Plays an important role in emotional processing

The amygdala is intrinsically related to the processing of emotions, fear and its acquisition. Fear is not exactly innate, it involves environmental and biological components.

The regulation of fear, sexual and social behavior, the satisfaction of acquiring a reward after having worked hard for it are some of the functions that the amygdala regulates, in one way or another.

It is regulated by other control systems

The prefrontal area of ​​our brain behaves as a regulator of the responses provided by the amygdala and other regions of the limbic system, therefore, it allows the development of more analytical responses to stimuli.

For example, the amygdala develops an impulsive emotional reaction, then the prefrontal area is in charge of developing a more appropriate response.

The connection between the prefrontal area and the amygdala is between the portions of the neocortex located in both.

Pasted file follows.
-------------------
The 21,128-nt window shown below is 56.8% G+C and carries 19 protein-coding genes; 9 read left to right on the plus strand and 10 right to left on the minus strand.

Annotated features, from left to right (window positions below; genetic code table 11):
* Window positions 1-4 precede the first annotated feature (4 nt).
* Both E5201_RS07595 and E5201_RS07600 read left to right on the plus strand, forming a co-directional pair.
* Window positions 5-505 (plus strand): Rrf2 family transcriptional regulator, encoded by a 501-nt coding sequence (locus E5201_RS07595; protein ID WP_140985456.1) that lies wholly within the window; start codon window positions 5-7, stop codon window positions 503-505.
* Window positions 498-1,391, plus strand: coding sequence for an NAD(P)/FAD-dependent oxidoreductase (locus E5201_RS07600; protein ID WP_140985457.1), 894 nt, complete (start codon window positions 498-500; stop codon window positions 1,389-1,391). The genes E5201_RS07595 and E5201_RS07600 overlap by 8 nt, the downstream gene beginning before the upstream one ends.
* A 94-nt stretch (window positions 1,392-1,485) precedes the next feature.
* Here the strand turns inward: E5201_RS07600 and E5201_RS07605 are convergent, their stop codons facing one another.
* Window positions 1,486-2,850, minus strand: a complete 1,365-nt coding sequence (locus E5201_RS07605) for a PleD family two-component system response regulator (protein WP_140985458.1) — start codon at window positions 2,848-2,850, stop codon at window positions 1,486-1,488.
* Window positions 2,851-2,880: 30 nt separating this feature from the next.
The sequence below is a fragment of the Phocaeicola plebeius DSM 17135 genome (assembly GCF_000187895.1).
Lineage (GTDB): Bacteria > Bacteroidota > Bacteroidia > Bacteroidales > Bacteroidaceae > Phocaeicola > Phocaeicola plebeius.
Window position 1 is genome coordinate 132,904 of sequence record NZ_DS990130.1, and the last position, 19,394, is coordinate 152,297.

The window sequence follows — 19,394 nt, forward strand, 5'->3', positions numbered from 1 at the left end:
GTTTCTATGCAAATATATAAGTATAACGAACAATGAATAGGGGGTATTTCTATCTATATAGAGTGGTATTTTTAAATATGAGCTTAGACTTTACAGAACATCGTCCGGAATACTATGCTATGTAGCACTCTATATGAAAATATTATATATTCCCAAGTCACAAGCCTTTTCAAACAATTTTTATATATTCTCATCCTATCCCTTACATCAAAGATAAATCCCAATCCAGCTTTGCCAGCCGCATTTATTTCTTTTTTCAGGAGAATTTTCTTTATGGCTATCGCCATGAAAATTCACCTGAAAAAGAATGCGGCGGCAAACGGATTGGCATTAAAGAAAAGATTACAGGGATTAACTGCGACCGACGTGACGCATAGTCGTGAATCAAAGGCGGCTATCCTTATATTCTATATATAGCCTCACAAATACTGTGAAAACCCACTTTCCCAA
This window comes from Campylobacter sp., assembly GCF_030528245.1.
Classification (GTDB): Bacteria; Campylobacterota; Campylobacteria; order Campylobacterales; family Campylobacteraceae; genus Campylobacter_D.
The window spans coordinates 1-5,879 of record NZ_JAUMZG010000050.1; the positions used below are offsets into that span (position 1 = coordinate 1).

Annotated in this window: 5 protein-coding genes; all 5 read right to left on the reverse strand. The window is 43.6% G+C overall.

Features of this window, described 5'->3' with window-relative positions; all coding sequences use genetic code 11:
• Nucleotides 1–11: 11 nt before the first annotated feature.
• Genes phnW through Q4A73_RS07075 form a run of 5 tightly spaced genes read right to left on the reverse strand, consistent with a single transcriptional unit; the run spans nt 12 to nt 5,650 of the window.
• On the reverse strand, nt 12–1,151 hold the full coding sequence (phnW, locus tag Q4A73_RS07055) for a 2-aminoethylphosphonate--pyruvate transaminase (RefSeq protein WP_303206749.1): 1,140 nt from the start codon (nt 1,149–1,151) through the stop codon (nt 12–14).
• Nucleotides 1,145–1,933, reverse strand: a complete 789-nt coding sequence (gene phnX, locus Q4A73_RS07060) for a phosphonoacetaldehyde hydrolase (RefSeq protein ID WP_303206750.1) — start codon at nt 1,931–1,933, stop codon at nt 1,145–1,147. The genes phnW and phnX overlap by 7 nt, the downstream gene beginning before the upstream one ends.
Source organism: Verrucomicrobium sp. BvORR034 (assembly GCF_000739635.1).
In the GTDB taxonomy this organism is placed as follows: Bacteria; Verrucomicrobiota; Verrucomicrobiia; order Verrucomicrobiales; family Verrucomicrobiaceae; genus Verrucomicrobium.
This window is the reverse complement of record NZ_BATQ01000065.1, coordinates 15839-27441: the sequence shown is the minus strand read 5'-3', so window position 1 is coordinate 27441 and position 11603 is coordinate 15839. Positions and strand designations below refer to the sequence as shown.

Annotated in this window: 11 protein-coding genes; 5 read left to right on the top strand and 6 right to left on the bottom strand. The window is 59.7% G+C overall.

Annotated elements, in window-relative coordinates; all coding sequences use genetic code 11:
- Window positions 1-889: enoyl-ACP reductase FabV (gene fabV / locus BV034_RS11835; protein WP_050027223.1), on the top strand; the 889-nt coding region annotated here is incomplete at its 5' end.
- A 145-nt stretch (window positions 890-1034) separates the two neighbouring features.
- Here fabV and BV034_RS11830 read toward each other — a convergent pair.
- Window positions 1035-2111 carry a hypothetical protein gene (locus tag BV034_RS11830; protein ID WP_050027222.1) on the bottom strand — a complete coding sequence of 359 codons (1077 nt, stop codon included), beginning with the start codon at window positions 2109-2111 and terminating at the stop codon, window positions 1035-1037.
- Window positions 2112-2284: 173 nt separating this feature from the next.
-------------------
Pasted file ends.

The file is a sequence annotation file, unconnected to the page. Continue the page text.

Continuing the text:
Their injuries give rise to emotional reaction incapacities

A lesion in the amygdala can produce an alteration in the recognition of emotional facial expressions, giving rise to an inability to react normally emotionally.

Therefore, people with these injuries lose the ability to identify basic human emotions such as fear, anger or disgust. Demonstrating that this structure is necessary for the identification of different emotions.

An example of this is the Klüver-Bucy syndrome , which is characterized by docility, loss of the ability to learn, and excessive exploratory behavior, where the patient uses his mouth more than his hands to explore objects.

Functions of the cerebral amygdala

To understand the principles of neuroscience it is essential to understand how emotions work and how the nervous system processes them. Next, we will provide you with some of the most relevant functions.

Participate in experiencing emotions

The understanding and study of emotions is complex due to their abstract nature and our difficulty, on many occasions, in freely expressing how we feel. However, the role played by the amygdala has been known for a century.